Maternity Leave

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1.0 BACKGROUND 700/233

1.1Issue 1: Maternity Leave 233
The issue of maternity leave is a debatable topic among governments, employers and employees with differing interests. Varying across countries, Malaysia practices a minimum of 60 days according to the Employment Act 1955 ( 2010) . In theSun Newspaper, Chandranagayam (2010) discussed how Malaysian practitioners responded poorly towards National Union of Bank Employee’s (NUBE) call to increase maternity leave from 60 to 90 days, citing business operations’ interruptions, unhealthy business environment and 60 days being sufficient. The writer asserts that companies should focus on developing innovative solutions to provide for this benefit as most developed countries do. Presently, only the Selangor state enforces 90-day maternity live for its civil servants (The Star Online 2010) .

The International Labour Organization’s (ILO) minimum standard is set at 14 weeks in promoting working women’s right (The Star Online 2010) . Vast majority of its 183 members provide 12 weeks or more maternity leave with more than 70 providing more than 14 weeks. The need becomes greater as Malaysian women are expected not only to be productive employees and leaders, but take on the motherhood role. A study from the Corporate Leadership Council (2009) finds effective work-life benefits result in star employees working harder and increased organization loyalty. This provides insights on how organizations can attract and retain skilled labour. Malaysia has yet to conform to ILO’s minimum recognized standard.

1.2Issue 2: Migrant Workers 233
In March 2010’s issue of Bloomberg Businessweek, Zappei (2010) discussed on Malaysia’s migrant workers. Amnesty, an organization campaigning for international human rights urged for Malaysia to protect its migrant workers’ rights as they found exploitation of these low skilled workers a common occurrence. Among the mistreatment faced are arbitrary arrests, low wages, threats and unsafe working environments. This is a concern as more than one fifth of Malaysia’s workforce positions are filled by foreign labourers in positions shunned by locals in industries involving construction, households, factories and plantations. It is estimated about 1 million foreigners working illegally and 2 million working legally in Malaysia with most of them coming from poorer parts of countries including Philippines, Vietnam, India, Indonesia, Nepal, Bangladesh and Myanmar.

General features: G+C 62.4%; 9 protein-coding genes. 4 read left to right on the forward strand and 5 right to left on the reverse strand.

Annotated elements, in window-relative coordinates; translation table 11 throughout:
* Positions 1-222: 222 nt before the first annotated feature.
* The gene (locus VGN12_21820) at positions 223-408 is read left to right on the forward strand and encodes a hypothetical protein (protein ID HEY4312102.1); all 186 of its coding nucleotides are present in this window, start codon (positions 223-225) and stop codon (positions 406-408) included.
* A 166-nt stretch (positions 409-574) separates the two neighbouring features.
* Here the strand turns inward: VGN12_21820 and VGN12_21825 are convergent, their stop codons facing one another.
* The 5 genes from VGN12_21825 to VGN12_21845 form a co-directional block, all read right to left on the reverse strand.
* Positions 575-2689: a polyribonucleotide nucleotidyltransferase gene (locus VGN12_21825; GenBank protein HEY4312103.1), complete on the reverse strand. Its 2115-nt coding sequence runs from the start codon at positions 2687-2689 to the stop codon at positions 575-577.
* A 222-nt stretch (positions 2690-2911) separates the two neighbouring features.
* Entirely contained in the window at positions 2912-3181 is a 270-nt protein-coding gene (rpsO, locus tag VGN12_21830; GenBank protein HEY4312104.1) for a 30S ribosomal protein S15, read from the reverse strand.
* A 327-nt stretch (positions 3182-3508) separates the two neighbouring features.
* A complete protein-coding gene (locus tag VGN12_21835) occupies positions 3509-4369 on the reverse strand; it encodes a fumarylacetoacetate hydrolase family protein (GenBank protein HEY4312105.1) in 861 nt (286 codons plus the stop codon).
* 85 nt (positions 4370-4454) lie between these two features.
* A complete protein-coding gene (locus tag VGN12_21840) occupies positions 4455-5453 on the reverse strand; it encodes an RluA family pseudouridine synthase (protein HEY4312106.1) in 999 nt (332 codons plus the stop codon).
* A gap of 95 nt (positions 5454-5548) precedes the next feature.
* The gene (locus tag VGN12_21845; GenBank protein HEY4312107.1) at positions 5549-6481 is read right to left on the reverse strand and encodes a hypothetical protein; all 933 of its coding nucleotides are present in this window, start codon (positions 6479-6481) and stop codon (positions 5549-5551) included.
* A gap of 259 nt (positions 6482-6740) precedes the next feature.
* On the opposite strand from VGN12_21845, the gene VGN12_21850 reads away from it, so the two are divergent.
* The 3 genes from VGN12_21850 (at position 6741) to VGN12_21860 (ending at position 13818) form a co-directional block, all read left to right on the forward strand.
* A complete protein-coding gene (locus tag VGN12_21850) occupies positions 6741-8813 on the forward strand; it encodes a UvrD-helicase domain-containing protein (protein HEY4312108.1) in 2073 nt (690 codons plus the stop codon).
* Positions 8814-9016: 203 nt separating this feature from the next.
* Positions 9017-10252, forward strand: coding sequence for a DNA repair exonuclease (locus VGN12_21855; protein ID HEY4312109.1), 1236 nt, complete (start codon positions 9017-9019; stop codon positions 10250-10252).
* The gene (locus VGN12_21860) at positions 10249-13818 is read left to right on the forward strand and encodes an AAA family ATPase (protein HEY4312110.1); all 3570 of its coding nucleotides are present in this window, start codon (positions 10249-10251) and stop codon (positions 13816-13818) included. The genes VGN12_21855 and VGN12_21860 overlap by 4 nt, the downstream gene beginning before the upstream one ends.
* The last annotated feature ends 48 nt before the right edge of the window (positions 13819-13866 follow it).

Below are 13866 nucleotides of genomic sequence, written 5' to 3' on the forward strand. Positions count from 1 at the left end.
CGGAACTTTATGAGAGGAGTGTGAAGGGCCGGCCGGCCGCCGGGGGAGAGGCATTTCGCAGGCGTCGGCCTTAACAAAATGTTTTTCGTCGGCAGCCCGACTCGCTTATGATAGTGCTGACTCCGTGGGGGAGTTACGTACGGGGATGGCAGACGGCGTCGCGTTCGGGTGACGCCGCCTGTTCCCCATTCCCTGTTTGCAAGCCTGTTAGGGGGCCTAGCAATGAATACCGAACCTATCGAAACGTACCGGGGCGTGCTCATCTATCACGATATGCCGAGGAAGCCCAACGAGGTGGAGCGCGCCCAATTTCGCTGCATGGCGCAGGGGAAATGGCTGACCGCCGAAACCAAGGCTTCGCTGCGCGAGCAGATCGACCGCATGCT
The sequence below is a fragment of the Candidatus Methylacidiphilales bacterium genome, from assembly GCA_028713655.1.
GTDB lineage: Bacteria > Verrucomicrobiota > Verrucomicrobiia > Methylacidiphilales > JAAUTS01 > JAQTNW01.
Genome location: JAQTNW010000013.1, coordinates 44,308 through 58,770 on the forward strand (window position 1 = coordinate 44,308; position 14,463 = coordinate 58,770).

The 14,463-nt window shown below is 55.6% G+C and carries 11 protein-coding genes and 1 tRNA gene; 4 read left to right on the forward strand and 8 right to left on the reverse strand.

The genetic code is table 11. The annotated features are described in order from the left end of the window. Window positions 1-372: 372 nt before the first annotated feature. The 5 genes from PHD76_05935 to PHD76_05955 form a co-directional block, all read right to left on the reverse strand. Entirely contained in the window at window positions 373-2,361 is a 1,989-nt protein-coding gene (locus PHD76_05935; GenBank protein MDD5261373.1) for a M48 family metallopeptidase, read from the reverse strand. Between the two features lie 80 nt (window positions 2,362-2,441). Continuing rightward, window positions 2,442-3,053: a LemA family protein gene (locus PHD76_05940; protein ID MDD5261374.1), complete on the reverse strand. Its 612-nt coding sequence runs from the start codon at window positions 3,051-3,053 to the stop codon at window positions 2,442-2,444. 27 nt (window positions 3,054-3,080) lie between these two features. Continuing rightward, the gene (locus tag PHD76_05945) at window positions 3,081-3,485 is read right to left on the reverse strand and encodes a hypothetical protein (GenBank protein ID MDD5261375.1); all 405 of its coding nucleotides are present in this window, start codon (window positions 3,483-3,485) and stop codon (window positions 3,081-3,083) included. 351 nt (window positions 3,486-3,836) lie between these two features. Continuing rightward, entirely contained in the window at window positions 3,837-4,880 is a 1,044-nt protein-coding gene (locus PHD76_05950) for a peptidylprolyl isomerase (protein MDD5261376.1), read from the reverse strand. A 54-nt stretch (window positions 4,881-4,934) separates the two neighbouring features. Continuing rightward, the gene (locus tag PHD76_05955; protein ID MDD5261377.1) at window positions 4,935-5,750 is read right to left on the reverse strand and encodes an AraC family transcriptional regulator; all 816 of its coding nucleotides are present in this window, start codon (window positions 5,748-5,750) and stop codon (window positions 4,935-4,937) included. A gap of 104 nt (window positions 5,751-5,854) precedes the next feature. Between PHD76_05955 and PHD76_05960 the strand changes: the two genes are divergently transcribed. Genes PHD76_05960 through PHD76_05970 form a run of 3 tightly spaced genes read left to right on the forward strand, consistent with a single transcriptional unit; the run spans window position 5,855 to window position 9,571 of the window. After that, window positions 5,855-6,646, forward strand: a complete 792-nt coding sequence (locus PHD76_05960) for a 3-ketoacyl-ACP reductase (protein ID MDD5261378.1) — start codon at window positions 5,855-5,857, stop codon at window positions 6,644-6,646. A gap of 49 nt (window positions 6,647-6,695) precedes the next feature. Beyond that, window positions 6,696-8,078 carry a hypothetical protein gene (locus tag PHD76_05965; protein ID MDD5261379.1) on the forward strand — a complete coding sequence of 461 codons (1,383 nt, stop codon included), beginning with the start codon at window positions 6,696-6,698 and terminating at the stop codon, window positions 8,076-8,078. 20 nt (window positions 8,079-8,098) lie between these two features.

The situation impacts Malaysia’s diplomatic ties with other countries. Zamir (2009) found migrant workers dependent towards the economy where the global recession resulted in Malaysia cancelling more than 50000 visas in the first quarter of 2009. Many Bangladeshi workers were retrenched and forced to return to their home country, negatively impacting Bangladesh’s economic position and balance of payment being heavily reliant on providing migrant labour. Conversely, diplomatic relations among Malaysia and Indonesia over 52 years deteriorated over differing misconceptions over issues of criminal migrant workers and maid abuse. This is detrimental as both countries are heavily reliant on providing for each other’s economy (Newsbank 2009) .


2.1 Issue 1: Maternity Leave
In terms of workplace performance, both males and females are required to be productive regardless of gender differences. The issue of maternity leaves boils down to the fact of gender differences that women give birth and need to juggle in balancing both roles at work and at home. According to the News Straits Times (2010) , Norway’s Gender Equality Act provides fairness in recruitment, remuneration, protection from sexual harassment and education access. Over 30 years, the act resulted in about 70 percent Norwegian women today compared to less than half previously. With 40.1 percent female board members in public listed companies, the Norwegian economy benefits from...
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